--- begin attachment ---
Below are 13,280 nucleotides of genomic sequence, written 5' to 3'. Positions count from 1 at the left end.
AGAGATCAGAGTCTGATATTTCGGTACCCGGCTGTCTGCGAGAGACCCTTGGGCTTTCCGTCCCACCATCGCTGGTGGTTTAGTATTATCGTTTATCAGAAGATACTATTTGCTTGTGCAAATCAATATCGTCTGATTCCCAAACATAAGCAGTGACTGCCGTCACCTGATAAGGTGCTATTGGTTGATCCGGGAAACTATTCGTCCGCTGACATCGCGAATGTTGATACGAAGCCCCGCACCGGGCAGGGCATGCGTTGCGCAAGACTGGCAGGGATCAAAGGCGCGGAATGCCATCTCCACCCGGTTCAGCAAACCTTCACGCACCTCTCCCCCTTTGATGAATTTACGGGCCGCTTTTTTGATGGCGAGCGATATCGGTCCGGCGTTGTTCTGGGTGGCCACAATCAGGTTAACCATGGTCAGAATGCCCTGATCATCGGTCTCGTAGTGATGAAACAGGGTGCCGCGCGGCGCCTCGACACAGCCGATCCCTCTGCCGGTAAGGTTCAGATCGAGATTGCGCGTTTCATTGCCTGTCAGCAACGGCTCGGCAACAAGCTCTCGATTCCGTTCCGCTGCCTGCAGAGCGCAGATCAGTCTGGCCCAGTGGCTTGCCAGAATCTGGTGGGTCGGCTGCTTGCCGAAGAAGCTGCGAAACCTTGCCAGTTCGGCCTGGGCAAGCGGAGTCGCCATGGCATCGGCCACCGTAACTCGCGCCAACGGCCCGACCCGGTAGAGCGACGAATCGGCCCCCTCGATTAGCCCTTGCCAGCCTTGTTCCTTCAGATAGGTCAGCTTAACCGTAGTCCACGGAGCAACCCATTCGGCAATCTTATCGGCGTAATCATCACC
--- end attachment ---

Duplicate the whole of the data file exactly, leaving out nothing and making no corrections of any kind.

Below are 13,280 nucleotides of genomic sequence, written 5' to 3'. Positions count from 1 at the left end.
AGAGATCAGAGTCTGATATTTCGGTACCCGGCTGTCTGCGAGAGACCCTTGGGCTTTCCGTCCCACCATCGCTGGTGGTTTAGTATTATCGTTTATCAGAAGATACTATTTGCTTGTGCAAATCAATATCGTCTGATTCCCAAACATAAGCAGTGACTGCCGTCACCTGATAAGGTGCTATTGGTTGATCCGGGAAACTATTCGTCCGCTGACATCGCGAATGTTGATACGAAGCCCCGCACCGGGCAGGGCATGCGTTGCGCAAGACTGGCAGGGATCAAAGGCGCGGAATGCCATCTCCACCCGGTTCAGCAAACCTTCACGCACCTCTCCCCCTTTGATGAATTTACGGGCCGCTTTTTTGATGGCGAGCGATATCGGTCCGGCGTTGTTCTGGGTGGCCACAATCAGGTTAACCATGGTCAGAATGCCCTGATCATCGGTCTCGTAGTGATGAAACAGGGTGCCGCGCGGCGCCTCGACACAGCCGATCCCTCTGCCGGTAAGGTTCAGATCGAGATTGCGCGTTTCATTGCCTGTCAGCAACGGCTCGGCAACAAGCTCTCGATTCCGTTCCGCTGCCTGCAGAGCGCAGATCAGTCTGGCCCAGTGGCTTGCCAGAATCTGGTGGGTCGGCTGCTTGCCGAAGAAGCTGCGAAACCTTGCCAGTTCGGCCTGGGCAAGCGGAGTCGCCATGGCATCGGCCACCGTAACTCGCGCCAACGGCCCGACCCGGTAGAGCGACGAATCGGCCCCCTCGATTAGCCCTTGCCAGCCTTGTTCCTTCAGATAGGTCAGCTTAACCGTAGTCCACGGAGCAACCCATTCGGCAATCTTATCGGCGTAATCATCACC